The summer palace is a nice cool place to visit in Beijing. Incredible buildings, a lake, Temples and trees. We even saw a traditonal style singer playing in a courtyard. Our student guide did not like his music. Despite the crowds our young princess charmed a shopkeeper into giving her a free drum. I think that only could have happened in China, people are so nice here. Teenager did not visit the palace last year, she had a bad experience with something she ate and stayed at the hotel. Maybe she will visit it this year.

permalink written by  carseat tourist on July 2, 2009 from Harbin, China
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4th of July

Harbin, China

I love America! I love the 4th of July because it is my Grandma's birthday. She is a wonderful person. I have the best memories of celebrating her Birthday and 4th of July together.
This is my 3rd Fourth of July in China! I can't believe it. The first one in Shenyang was lame. Last year we had enough foresight to bring some decorations, so it was better. Our Australian buddies gave us some fireworks. Last year I swore I'd be in America on the next 4th of July. This winter I didn't go see my Grandma because I thought I was going to fly home for her birthday.
Then the swine flu hit. My grandma lives in Ottumwa, Iowa in a beautiful retirement center. With all the fuss about the swine flu, I knew it would worry her to death if I flew home. I would felt so guilty if I picked up the bug and brought it to her retirement center.
So here I am in Harbin. My grandma has been to China. My grandpa was a doctor and when they first opened up China for foriegners he came over with my grandma and a bunch of other doctors and they learned about chinese medicine and taught the "barefoot doctors" Western medicine.
So my grandma toured China's hospitals. They weren't impressive back then, and I must agree that they aren't too great now either. She thought I was crazy when we moved over here with our kids.
So what did we do for the 4th of July?
All week I tortured my students with a power point about the 4th of July. They loved that the majority of fireworks and flags are made in China. They all seem interested in what things cost, so I quoted prices of all the various fireworks for them. The word Philadelphia nearly killed them, so they weren't that excited about the history stuff. There is a big pow wow in Flagstaff and they were very interested in that. Why do the indians celebrate 4th of July at all? Ugh...well the Native Americans are American and the Britsh weren't that great to them either. Then we talked about how Lummi Island is across the water from the Lummi Rez and they make a killing on fireworks and their displays are awesome. I ended the show with a bunch of pictures of traditional American 4th of July food. They go crazy over the food pictures. I used to make the big US jello mold every year, so I have a picture of that. The students are so sharp-where's Alaska and HI? They wouldn't dream of showing a map of their country that wasn't complete. Ugh..It wouldn't fit on the screen...umm, we use a strawberry for Alaska and the islands get a blueberry. They know the picture of the hot dog and when I show the mustard jar, they all wrinkle their noses like that is the most disgusting thought ever. The beverages are beer and lemonade. Lemonade is just starting to take off in China. I'm so glad, I love lemonade.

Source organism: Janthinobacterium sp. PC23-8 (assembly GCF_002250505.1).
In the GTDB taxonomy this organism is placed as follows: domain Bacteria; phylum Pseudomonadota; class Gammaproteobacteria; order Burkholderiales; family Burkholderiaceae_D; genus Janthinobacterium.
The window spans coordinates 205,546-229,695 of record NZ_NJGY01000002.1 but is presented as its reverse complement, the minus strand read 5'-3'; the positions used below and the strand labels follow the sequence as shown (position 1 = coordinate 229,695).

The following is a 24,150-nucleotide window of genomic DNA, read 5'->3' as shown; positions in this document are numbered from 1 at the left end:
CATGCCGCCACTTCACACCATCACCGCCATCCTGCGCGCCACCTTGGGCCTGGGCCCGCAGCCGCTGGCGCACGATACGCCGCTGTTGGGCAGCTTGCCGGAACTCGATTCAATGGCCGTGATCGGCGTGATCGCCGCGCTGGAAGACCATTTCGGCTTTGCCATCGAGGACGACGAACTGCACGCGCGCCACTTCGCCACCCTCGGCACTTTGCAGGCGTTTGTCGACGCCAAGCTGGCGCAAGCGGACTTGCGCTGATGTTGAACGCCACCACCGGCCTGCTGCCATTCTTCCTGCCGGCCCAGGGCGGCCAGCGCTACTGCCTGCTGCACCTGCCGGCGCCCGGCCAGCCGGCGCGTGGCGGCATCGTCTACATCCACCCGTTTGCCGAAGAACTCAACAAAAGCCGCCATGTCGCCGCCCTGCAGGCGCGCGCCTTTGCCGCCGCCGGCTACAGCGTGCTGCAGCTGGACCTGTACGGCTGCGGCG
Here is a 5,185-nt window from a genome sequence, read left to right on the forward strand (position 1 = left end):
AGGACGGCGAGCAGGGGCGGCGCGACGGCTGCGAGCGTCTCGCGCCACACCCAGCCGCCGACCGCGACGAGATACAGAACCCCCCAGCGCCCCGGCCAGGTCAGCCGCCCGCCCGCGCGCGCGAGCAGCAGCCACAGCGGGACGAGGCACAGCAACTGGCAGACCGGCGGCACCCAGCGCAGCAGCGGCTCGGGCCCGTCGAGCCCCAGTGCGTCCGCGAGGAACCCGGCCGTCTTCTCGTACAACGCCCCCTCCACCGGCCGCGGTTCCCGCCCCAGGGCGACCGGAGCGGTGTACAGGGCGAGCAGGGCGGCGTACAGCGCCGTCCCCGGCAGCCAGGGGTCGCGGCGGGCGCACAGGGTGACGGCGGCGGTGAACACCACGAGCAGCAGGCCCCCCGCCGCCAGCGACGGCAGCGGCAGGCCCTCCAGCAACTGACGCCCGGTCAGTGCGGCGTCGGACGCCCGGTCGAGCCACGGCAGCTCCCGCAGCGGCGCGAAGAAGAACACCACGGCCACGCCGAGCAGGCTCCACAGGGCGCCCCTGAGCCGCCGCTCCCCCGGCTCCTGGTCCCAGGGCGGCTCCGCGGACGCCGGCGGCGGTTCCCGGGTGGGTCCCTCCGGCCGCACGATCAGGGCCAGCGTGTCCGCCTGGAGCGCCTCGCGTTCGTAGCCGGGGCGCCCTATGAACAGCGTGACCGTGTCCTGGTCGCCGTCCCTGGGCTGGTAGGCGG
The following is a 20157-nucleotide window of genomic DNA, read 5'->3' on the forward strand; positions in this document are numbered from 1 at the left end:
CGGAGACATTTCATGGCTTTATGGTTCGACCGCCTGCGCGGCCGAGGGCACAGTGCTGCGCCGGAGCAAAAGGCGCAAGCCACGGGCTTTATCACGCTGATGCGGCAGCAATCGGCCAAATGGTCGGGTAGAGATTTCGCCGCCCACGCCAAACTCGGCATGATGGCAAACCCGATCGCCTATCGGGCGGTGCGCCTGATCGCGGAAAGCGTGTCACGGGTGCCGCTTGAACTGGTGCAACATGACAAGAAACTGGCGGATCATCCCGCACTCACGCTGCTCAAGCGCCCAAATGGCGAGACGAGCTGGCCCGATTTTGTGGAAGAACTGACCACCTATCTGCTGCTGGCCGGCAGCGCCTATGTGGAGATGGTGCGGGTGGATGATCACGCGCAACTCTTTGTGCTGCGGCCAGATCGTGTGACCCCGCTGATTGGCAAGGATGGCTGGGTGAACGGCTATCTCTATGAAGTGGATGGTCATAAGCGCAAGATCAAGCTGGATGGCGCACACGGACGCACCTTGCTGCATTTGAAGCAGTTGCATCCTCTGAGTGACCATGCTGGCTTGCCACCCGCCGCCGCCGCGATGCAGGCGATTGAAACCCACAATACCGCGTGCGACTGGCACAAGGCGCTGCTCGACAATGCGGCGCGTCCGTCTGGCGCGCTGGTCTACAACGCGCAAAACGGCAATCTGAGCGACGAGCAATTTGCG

Then I had them do a speaking activity with used postage stamps. It ended up being so funny. I save all the stamps from letters I get over here, and divided them between the students. One person is suppose to be the stamp collector and goes around and the students try to sell them their stamps. One gal did a good job of detailing her collection, so the next guy really had to one up her. He came up with the funniest story about how Tom Cruise had licked this stamp and it was from the movie mission impossible and had secret codes if you held it to the light. The buyer was just as clever and said, "if it has spit on it, it's used, so I want a discount." The best thing was my last class was on the 4th of July! I'm free!!!!
Back at the aprtment...We made the red jello (not in the mold of the 48 States) and chocolate chip cookies. We actually bought on deep clearance in the States bags of Christmas chips that were red and white striped and green and white striped. Princess got the job of sorting out the red from the green chips. We decided to support America and grabed some McD's burgers since buns can't be found here if we made the burgers ourself. We had Doritos and were going to make baked beans, but then forgot. We bought the can of baked beans 2 months ago at the import store for big bucks, but then forgot about it until dinner when the ayi was cooking. We thought it didn't go with her dishes and in general if she's in the kitchen she considers it quite rude that we try to cook to.